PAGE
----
- Play games. Board games, sidewalk games, card games, and occasional video games all engage the brain in critical thinking and problem-solving. Many encourage both math skills and mathematical reasoning in a way that makes it easy for a student to understand and retain. Others promote logic or expressive language skills. Beware. Some games are too straightforward in their intent which leaves the authenticity out of the experience and limits the critical thinking element. There is a time and place for skills specific games, but for family game night try some of the following: Qwirkle, Ticket to Ride, Sorry, Phase 10, Rummikub, hopscotch, jacks, and Yahtzee are great games to practice math skills. Rush Hour, Gravity Maze, Mastermind, and Q-Bitz all engage problem-solving skills and promote perseverance. Quiddler, Zingo, Go Fish, Bananagrams, Apples to Apples, Pictionary, and charades all improve language skills.
Local Resources for Summer Learning
Fortunately, resources to support learning are easy to come by. Local programs, digital resources, and assistive technologies can make summer learning easy and fun for children and their parents.
- Greengate at Randolph School offers tutorial sessions with Orton-Gillingham trained practitioners year-round and is a regional resource for training and support for individuals with dyslexia and their families.
- Summer programs and camps are great resources for summer learning. Greengate at Randolph School holds a 4-week Summer Reading Camp for students Pre-K through 6th grade: . If 4 weeks is too long, Randolph School offers a wide variety of educational summer camps:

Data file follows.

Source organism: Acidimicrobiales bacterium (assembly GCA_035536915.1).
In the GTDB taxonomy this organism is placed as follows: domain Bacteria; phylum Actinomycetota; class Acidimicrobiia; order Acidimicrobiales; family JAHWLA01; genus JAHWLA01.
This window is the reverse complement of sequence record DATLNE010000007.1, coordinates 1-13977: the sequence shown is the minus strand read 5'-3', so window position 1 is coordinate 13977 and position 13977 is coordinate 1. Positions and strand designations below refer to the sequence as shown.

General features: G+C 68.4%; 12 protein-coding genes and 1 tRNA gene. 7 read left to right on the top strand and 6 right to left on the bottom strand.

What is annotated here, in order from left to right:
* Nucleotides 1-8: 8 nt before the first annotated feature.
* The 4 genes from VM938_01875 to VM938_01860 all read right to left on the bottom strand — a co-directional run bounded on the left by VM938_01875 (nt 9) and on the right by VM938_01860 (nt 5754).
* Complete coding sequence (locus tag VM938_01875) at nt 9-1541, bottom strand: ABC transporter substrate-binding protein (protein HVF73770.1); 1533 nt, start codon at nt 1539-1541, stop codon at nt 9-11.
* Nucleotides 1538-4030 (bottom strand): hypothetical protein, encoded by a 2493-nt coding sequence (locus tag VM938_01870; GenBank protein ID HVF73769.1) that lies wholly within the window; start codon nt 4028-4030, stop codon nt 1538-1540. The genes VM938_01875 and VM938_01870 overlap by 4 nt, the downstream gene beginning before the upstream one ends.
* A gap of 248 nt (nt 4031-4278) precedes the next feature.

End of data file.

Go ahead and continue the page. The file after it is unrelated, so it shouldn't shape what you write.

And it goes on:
- Check out the local library and books stores. The local library will have a variety of activities for all ages throughout the summer. Huntsville-Madison Public Library has a summer calendar full of activities in both Huntsville and Madison: 2nd and Charles in Madison has a summer events series for adults and children alike.
- The Land Trust of North Alabama has a fantastic Tuesdays on the Trail summer educational series. Students can canoe, learn about the water ecosystems of North Alabama, get up close and personal with local birds or prey, and spend valuable time in natural settings. Burrit on the Mountain and The Huntsville Botanical Gardens have programs and camps all summer for school aged children that teach about native wildlife and the history of the area.
- Online learning systems can help maintain specific reading and math skills. Prodigy Math, Zearn, and Cool Math Games are free online resources for math practice. Prodigy Math and Zearn adapt to your student’s level and offer guided practice and additional practice in areas it perceives the student needs extra help. There are not as many free quality programs for reading skills, but many are worth the investment to ensure your student maintains skills. Consult your student’s teacher or reading interventionist to help choose a program. For younger students, ABCMouse, KizPhonics, and Reading Bear are reputable choices that follow the Orton-Gillingham principles of sequential, phonics based instruction. For school aged children, K5Learning, Headsprout, ABCYa, and Mr. Naussbaum are available for reading skills and reading comprehension practice.
Students with dyslexia need consistency in intervention, but also need time to recharge after a demanding school year. A total break is not recommended, but with thoughtful planning, a successful summer intervention program can be developed that balances work and play.
Brandi Sterling has taught middle school students at Greengate School since 2005. She has an M.S. in curriculum and instructional design, a B.A. in elementary education/special education from UAHuntsville and has had Orton-Gillingham training at the Associate level.